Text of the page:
The answer is in the sentence. One of the men is innocent so why should his freedom be based on someone else's negligence? No matter the crime, there are always going to be "bad" people in the world. It comes down to which option is the better of two evils. The truth comes out eventually anyway.
If government was allowed to convict innocent people for whatever reason, this could be potentially bad for the country as a whole if government were to gain that power. I believe in "Innocent until proven guilty." It should be everybody's responsibility to protect themselves from people who commit crimes whatever that crime may be.
It's worse of an innocent man is convicted of a crime that he did not commit and is forced to rot in prison for the rest of his life or is executed than if a guilty man is let free. Both are terrible but still it's much much worse to punish someone for a crime get didn't do.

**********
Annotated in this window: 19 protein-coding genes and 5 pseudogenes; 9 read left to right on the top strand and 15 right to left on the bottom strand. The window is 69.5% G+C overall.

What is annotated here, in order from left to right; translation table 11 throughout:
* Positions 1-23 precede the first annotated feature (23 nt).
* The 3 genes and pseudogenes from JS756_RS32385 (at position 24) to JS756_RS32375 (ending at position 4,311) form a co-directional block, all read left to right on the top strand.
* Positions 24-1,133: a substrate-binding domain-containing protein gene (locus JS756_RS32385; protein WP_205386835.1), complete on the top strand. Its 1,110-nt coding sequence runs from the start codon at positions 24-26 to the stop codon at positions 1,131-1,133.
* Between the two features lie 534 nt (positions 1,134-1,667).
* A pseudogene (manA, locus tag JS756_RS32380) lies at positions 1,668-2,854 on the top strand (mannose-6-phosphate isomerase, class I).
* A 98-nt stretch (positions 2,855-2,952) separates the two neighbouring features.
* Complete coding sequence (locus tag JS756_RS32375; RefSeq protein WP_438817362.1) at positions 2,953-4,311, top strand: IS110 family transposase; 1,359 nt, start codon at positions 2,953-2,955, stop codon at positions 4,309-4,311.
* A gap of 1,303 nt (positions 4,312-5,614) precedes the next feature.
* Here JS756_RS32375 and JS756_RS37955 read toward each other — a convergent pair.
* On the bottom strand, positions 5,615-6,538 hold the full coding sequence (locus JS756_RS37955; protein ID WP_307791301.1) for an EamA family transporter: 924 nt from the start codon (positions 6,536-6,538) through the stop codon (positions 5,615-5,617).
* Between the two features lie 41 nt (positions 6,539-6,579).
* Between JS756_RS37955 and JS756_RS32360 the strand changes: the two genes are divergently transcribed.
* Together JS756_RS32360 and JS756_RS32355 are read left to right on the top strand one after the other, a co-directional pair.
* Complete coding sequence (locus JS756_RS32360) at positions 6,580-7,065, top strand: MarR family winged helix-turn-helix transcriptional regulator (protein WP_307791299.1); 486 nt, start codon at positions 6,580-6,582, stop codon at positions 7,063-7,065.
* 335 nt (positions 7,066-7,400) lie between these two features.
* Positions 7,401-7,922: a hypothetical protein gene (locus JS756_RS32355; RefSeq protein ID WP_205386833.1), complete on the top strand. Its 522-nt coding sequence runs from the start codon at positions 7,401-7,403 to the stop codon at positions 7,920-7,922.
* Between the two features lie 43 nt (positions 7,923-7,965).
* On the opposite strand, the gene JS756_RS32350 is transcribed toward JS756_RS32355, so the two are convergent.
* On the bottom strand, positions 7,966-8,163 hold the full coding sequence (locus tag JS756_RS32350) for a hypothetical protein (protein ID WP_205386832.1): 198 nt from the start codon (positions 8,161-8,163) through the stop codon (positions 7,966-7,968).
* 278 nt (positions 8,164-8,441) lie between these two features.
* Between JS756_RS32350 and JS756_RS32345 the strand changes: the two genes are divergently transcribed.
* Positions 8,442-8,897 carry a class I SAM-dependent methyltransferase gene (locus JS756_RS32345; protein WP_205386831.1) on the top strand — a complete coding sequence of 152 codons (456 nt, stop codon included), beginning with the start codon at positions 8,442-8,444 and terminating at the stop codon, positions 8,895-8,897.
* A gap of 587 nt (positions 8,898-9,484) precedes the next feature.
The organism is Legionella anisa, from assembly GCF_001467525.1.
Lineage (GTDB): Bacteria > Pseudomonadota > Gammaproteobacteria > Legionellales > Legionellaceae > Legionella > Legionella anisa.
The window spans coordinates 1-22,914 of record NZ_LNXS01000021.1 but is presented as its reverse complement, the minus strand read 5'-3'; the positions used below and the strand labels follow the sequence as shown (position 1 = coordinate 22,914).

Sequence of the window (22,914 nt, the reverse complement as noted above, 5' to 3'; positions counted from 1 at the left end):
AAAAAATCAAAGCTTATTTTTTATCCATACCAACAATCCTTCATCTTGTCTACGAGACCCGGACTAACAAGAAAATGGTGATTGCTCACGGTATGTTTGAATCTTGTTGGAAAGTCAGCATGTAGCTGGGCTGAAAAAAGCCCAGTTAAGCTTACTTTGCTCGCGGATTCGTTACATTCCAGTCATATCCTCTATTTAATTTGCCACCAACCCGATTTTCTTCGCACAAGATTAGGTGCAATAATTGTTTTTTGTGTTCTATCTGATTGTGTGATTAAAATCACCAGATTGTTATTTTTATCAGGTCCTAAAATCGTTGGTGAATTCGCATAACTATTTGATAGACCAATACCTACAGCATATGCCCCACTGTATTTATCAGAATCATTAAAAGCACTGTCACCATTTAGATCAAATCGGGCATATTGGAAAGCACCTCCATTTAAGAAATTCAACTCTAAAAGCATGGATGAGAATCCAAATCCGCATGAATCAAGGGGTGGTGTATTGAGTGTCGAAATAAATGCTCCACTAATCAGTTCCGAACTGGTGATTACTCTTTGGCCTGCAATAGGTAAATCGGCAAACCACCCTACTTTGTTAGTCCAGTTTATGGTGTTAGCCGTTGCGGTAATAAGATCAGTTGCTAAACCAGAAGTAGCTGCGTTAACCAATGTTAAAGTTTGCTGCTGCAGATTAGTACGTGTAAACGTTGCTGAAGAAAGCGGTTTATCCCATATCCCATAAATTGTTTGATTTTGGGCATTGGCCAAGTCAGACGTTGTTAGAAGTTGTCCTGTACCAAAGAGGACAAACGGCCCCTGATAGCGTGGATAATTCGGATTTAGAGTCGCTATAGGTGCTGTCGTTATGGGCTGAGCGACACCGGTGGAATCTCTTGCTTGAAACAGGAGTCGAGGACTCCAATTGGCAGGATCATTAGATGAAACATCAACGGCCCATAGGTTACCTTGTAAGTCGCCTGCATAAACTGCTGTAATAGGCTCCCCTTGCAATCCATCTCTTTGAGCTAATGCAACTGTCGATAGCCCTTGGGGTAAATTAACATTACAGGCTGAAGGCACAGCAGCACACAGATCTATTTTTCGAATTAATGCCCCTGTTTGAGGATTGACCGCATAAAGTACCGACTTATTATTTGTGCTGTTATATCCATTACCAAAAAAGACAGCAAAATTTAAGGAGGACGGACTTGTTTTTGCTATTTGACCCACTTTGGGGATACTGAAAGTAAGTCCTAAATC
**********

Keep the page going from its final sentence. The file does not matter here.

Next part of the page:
This is a very interesting question; hypothetical as it may be, since in real life, if we were to know who is guilty and innocent, why would we have to engage in this false dilemma? I too agree that we should release both of them. In my personal opinion, the price of getting an innocent man to pay for something he didn't do is far too much. Yes, we cannot foretell whether releasing the convict could possibly lead to much more disastrous consequences - for e.g. he could kill thousands of people with a bomb after the release. But in my opinion, such a cost shouldn't be that of the innocent man to bear. Strict consequentialists may disagree and say that by the principle of utilitarianism, we should convict both of them. But the indeterminate nature of what could happen after the release doesn't provide a strong enough justification for their argument, I think.